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January 18, 2016 Viewpoint

Investing in millennials is an investment in Worcester

Anyone even remotely involved in the Worcester business community knows that there is a laser-focus on revitalizing the region's portfolio. Worcester has long suffered from the outside (and sometimes internal) perception that it is too provincial and stagnant. Government and private sector leaders have come together and put Worcester on the map as the smarter alternative to Boston. Just look at all the changes to downtown.

In order to reinvent Worcester, something more than rebuilding infrastructure is needed. We must be honest with ourselves about the elephant in the room – our inability to compete with other cities in attracting and retaining millennials.

It is predicted that in 10 years, millennials (people between the ages of 18 and 34 today) will comprise around 75 percent of the global workforce, according to the Deloitte Millennial Survey. In order to survive and grow, it is imperative for Worcester to have a strong millennial population. But how do we get them to choose Worcester? Although updating downtown is a huge step in the right direction, the more subtle answer is the more difficult. We need to understand and cater to their value system.

Millennials are often misunderstood. They are labeled as lazy, disloyal and entitled. While it is true that millennials are more likely to jump from job to job unlike their gen-Xer parents, it is not because millennials are not talented or are disloyal – it is because they are not being correctly motivated. Though compensation is still a large factor for millennials, career development, personal recognition, leadership opportunities and work-life balance carry much more weight. To compete in the job market, we need to adapt and create the work environments that millennials seek.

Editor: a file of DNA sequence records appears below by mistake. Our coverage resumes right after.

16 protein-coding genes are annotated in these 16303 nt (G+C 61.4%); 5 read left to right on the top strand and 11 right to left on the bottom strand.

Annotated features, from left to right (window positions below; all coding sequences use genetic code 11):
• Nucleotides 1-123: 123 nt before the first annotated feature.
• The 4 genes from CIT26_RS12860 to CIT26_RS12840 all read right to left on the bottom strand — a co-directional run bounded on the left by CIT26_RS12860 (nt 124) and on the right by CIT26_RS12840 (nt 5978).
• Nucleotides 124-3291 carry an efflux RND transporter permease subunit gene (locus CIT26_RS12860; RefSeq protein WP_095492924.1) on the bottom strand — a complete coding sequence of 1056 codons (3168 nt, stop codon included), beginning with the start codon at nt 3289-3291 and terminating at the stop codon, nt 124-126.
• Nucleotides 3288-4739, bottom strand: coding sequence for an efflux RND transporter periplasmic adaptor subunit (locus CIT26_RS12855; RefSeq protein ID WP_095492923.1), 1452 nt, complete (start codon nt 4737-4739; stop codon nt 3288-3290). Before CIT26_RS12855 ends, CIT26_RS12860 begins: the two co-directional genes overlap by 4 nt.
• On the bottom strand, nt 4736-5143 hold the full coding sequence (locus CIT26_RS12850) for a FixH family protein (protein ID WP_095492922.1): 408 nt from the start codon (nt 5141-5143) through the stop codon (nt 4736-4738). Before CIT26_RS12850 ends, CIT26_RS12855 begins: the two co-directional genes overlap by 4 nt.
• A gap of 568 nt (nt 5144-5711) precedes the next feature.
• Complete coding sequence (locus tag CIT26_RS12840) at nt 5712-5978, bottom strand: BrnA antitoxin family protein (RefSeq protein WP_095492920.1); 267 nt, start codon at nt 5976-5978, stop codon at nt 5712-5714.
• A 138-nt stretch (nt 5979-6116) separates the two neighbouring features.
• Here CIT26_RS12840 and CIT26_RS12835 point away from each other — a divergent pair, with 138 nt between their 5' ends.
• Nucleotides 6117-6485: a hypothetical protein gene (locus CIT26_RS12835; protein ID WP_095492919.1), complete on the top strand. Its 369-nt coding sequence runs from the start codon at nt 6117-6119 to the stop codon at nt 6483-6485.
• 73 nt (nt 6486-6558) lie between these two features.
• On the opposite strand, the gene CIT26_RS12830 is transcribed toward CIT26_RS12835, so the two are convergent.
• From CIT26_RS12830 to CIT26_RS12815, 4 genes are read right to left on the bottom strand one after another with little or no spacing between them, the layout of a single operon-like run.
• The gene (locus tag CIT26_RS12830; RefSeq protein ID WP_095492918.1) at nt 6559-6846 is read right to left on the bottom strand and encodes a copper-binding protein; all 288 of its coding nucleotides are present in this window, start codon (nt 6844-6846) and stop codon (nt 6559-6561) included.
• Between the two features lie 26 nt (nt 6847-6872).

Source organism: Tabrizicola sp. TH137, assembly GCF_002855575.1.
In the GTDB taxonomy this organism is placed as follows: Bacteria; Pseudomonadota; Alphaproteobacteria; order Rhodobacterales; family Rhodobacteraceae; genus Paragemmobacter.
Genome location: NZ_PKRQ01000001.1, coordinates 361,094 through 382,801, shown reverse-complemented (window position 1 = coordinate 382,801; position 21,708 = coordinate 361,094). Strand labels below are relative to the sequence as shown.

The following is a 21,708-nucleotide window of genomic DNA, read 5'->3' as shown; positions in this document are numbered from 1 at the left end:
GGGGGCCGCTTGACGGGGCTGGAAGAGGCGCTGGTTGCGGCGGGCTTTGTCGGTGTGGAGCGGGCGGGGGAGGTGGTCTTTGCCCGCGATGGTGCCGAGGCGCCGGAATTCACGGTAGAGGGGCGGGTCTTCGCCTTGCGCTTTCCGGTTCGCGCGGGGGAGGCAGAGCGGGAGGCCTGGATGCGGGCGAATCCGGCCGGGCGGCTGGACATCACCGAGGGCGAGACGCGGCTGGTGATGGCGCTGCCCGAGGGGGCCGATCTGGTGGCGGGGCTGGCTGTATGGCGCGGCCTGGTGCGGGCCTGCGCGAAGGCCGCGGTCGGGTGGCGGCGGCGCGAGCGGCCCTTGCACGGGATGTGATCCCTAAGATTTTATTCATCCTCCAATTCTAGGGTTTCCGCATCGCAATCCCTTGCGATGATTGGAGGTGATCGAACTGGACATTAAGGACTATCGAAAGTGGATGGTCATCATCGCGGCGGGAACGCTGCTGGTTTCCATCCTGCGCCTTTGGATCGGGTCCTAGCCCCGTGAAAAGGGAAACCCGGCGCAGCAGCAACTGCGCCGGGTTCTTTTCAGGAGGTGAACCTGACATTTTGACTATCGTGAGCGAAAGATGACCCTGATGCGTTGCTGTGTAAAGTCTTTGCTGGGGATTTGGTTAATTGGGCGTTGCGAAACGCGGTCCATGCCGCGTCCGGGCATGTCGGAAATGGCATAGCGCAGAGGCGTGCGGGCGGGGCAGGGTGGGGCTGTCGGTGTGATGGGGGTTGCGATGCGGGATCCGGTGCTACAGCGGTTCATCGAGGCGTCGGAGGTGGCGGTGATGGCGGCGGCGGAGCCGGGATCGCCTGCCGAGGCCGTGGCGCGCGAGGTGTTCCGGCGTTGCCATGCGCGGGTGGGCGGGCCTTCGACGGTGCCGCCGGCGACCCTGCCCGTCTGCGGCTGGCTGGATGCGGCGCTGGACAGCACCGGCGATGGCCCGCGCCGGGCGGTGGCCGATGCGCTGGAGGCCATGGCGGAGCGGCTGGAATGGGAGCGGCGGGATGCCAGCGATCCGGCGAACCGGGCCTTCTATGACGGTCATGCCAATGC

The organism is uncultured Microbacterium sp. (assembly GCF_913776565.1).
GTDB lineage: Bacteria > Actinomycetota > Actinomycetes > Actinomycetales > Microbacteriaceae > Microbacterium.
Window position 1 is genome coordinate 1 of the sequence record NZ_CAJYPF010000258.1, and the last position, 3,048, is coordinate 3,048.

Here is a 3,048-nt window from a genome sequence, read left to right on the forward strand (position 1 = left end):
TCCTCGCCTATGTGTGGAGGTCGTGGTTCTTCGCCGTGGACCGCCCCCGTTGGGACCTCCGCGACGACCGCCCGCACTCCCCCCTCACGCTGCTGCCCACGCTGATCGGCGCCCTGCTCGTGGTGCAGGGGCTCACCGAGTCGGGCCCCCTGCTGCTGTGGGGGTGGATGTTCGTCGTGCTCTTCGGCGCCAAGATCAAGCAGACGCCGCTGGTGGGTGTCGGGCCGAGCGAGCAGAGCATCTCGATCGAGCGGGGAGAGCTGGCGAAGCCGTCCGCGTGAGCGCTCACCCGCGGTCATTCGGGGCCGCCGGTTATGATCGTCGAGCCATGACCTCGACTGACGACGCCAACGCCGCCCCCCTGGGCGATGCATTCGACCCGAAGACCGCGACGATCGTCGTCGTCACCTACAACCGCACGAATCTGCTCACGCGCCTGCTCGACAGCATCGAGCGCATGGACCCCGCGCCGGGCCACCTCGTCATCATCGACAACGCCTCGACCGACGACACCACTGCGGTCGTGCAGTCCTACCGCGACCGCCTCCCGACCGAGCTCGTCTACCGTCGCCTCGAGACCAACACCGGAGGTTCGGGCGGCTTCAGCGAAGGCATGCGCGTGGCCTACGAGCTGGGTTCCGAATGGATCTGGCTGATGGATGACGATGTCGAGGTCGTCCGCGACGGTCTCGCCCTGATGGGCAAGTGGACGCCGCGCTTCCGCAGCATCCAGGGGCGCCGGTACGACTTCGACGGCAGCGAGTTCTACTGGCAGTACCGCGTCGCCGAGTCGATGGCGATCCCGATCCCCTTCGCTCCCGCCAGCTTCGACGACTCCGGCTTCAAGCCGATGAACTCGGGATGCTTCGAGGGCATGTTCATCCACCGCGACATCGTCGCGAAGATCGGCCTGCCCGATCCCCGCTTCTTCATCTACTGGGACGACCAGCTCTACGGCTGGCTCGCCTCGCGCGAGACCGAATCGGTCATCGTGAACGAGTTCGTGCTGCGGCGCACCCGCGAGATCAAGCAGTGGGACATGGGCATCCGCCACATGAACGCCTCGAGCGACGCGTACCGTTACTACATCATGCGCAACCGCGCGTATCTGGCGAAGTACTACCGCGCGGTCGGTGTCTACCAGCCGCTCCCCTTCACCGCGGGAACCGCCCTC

Gen-Xers and above remember the sacrifices they made for career success – missed youth soccer games and parent-teacher conferences, and ultimately, many divorced. Millennials witnessed those sacrifices and as a collective group have decided to modify it. Millennials want flexible schedules, the ability to telecommute and real vacation time. Gone are the days when employees will obediently sit at a desk from 9 to 5 just for the sake of sitting there. Millennials insist on co-parenting with their spouses, maintaining a healthy lifestyle and having me time. Companies in competing cities are investing significant resources in updating their technology to better accommodate employees' work-life balance. Worcester needs to jump on board.

Millennials want to work where they can grow quickly. One perception of Worcester that is attractive to millennials is that someone who is young but talented and hungry can quickly rise in the ranks. Never underestimate the appeal of being the big fish in a small pond. To keep millennials engaged, we need to treat them like future leaders and truly believe it. Mentor them. Teach them about the business – not just things in their particular job title. Include them in higher level meetings and ask their opinions. Assign them leadership roles on projects. Tell them when they have done a good job. Tell them when they have done a bad job. Introduce them to other leaders in the business community. Involve them in the community. One thing Worcester is not lacking is a sense of community. Get them to buy into that.

Ultimately, Worcester's success depends on our ability to attract millennial talent. This requires us to understand them and adapt to them. Otherwise, the stereotypes of an outdated and stagnant Worcester will be self-fulfilling.

AiVi Nguyen, a partner at Bowditch & Dewey, focuses her practice on business and employment litigation.

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